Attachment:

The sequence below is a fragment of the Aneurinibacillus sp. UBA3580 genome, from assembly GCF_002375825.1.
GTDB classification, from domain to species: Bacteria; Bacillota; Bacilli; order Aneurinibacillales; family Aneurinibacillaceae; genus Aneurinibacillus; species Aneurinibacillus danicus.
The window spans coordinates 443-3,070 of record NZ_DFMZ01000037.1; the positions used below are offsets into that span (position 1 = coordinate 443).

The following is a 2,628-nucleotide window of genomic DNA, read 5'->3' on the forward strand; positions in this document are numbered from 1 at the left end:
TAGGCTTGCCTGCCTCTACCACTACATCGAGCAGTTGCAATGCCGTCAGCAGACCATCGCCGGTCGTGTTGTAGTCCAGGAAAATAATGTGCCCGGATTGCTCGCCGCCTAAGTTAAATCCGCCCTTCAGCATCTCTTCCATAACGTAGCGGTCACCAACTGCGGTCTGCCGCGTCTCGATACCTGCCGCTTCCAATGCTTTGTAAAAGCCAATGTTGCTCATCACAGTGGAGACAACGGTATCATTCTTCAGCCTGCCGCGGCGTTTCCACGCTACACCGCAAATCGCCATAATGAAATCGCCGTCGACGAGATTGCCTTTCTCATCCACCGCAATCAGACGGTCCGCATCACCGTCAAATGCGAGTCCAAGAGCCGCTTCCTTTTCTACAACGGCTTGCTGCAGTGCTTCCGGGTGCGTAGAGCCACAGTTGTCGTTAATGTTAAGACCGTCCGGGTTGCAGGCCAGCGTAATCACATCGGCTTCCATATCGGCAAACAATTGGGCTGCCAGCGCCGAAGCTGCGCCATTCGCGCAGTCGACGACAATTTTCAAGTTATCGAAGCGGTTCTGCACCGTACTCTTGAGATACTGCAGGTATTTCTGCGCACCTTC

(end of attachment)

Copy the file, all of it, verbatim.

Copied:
The sequence below is a fragment of the Aneurinibacillus sp. UBA3580 genome, from assembly GCF_002375825.1.
GTDB classification, from domain to species: Bacteria; Bacillota; Bacilli; order Aneurinibacillales; family Aneurinibacillaceae; genus Aneurinibacillus; species Aneurinibacillus danicus.
The window spans coordinates 443-3,070 of record NZ_DFMZ01000037.1; the positions used below are offsets into that span (position 1 = coordinate 443).

The following is a 2,628-nucleotide window of genomic DNA, read 5'->3' on the forward strand; positions in this document are numbered from 1 at the left end:
TAGGCTTGCCTGCCTCTACCACTACATCGAGCAGTTGCAATGCCGTCAGCAGACCATCGCCGGTCGTGTTGTAGTCCAGGAAAATAATGTGCCCGGATTGCTCGCCGCCTAAGTTAAATCCGCCCTTCAGCATCTCTTCCATAACGTAGCGGTCACCAACTGCGGTCTGCCGCGTCTCGATACCTGCCGCTTCCAATGCTTTGTAAAAGCCAATGTTGCTCATCACAGTGGAGACAACGGTATCATTCTTCAGCCTGCCGCGGCGTTTCCACGCTACACCGCAAATCGCCATAATGAAATCGCCGTCGACGAGATTGCCTTTCTCATCCACCGCAATCAGACGGTCCGCATCACCGTCAAATGCGAGTCCAAGAGCCGCTTCCTTTTCTACAACGGCTTGCTGCAGTGCTTCCGGGTGCGTAGAGCCACAGTTGTCGTTAATGTTAAGACCGTCCGGGTTGCAGGCCAGCGTAATCACATCGGCTTCCATATCGGCAAACAATTGGGCTGCCAGCGCCGAAGCTGCGCCATTCGCGCAGTCGACGACAATTTTCAAGTTATCGAAGCGGTTCTGCACCGTACTCTTGAGATACTGCAGGTATTTCTGCGCACCTTC